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Author Topic: [Sci-fy topic] Searching bitcoin's intrinsic value...  (Read 2887 times)
paraipan
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November 02, 2011, 03:40:30 PM
 #41

oops i managed to derail the topic... sorry ppl, i was too tempted  Roll Eyes

@DeathAndTaxes, maybe you're right or wrong, the correct answer lies within your words. I give can give you some hints if you like...
energy is lost or stored just like you say, efficiently or not based on the existent friction in a device, but for that to happen you have to get it from somewhere first. A good example is a squeaky swing loosing the energy through heat at it's hinges. What do you do ? "Instinctively" you put some grease at it and increase efficiency. After that you have to push little less and have it go higher and get rid of the annoying squeaking too. Friction is a natural effect of collisions between particles that have mass, and not only.
I would love to talk more on the subject but not in this thread though. Feel free to open another one and i will chime in Wink

Back on topic:

Apart from us giving value to bitcoin by trading it, is true that "non-replication" could be it's base intrinsic value ?

BTCitcoin: An Idea Worth Saving - Q&A with bitcoins on rugatu.com - Check my rep
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DeathAndTaxes
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November 02, 2011, 04:03:23 PM
 #42

Apart from us giving value to bitcoin by trading it, is true that "non-replication" could be it's base intrinsic value ?

In a post nanotechnology world it would be.  No physical money could avoid counterfitting.  When you can analyze and assemble things at the atomic level couterfits would be absolutely identical to the original.  No existing physical currency could survive that.

That leaves 2 options for currency
1) Rare elements.  Using gold as a currency would still be valid as nanotechnology wouldn't allow you to make gold from non-gold.  There are other elements which have higher value than gold on a per ounce basis that would be useful as a currency.  It would also be possible to make currency from artificial isotopes to retain tighter control over money supply however I think that is dubious given the complexities.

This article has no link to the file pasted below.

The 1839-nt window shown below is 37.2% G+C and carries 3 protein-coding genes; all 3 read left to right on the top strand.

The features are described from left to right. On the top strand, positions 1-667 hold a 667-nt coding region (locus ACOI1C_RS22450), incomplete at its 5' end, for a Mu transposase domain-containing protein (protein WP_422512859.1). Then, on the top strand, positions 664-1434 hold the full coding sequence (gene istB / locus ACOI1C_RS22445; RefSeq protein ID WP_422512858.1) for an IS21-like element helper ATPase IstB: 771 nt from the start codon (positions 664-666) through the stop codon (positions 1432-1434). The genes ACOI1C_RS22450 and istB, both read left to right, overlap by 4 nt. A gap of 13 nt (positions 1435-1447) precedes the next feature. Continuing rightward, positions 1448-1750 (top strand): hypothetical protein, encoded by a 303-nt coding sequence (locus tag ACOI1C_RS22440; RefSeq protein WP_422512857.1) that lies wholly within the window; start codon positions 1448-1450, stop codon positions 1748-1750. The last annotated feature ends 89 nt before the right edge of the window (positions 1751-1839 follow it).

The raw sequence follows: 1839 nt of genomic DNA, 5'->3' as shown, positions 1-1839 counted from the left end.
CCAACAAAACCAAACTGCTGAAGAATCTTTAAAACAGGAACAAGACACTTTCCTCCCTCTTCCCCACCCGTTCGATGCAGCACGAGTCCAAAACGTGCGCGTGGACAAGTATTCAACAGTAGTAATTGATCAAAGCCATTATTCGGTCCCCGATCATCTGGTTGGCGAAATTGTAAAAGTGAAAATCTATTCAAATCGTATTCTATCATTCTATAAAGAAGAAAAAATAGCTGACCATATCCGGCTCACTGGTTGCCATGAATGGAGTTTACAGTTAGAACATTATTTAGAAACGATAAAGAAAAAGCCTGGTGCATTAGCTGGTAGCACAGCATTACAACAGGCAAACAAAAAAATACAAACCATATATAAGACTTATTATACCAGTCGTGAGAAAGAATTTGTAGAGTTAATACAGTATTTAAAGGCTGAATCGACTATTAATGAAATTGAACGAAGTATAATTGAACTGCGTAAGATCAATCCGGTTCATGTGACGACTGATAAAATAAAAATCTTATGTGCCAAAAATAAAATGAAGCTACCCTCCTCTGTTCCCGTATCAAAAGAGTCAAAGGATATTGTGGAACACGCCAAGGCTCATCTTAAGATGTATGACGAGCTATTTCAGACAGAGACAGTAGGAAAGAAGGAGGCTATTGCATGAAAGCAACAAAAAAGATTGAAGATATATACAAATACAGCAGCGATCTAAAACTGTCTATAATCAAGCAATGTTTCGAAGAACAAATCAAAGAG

2) Digital funds.  Bitcoin would have many advantages over centralized purely digital currencies because of its open, transparent, and decentralized nature.  A digital federal reserve with "digital cash" could work.  Hell it could work today however it would have all the disadvantages of centralized opaque control. 
paraipan
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November 02, 2011, 04:15:46 PM
 #43

@DeathAndTaxes spot on man, how much bitcoins for that gold pressed latinum bar you're holding ? Smiley

edit; well written article over bitcoin in a post scarcity world, i think we're starting to see glimpse of the future here ppl

BTCitcoin: An Idea Worth Saving - Q&A with bitcoins on rugatu.com - Check my rep
sadpandatech
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November 03, 2011, 01:53:35 AM
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@DeathAndTaxes spot on man, how much bitcoins for that gold pressed latinum bar you're holding ? Smiley

edit; well written article over bitcoin in a post scarcity world, i think we're starting to see glimpse of the future here ppl

  Very nice article. And, who is this James Stephenson? I wonder if he is here on the forums and could chime in?

If you're not excited by the idea of being an early adopter 'now', then you should come back in three or four years and either tell us "Told you it'd never work!" or join what should, by then, be a much more stable and easier-to-use system. - GA
It is being worked on by smart people. -DamienBlack
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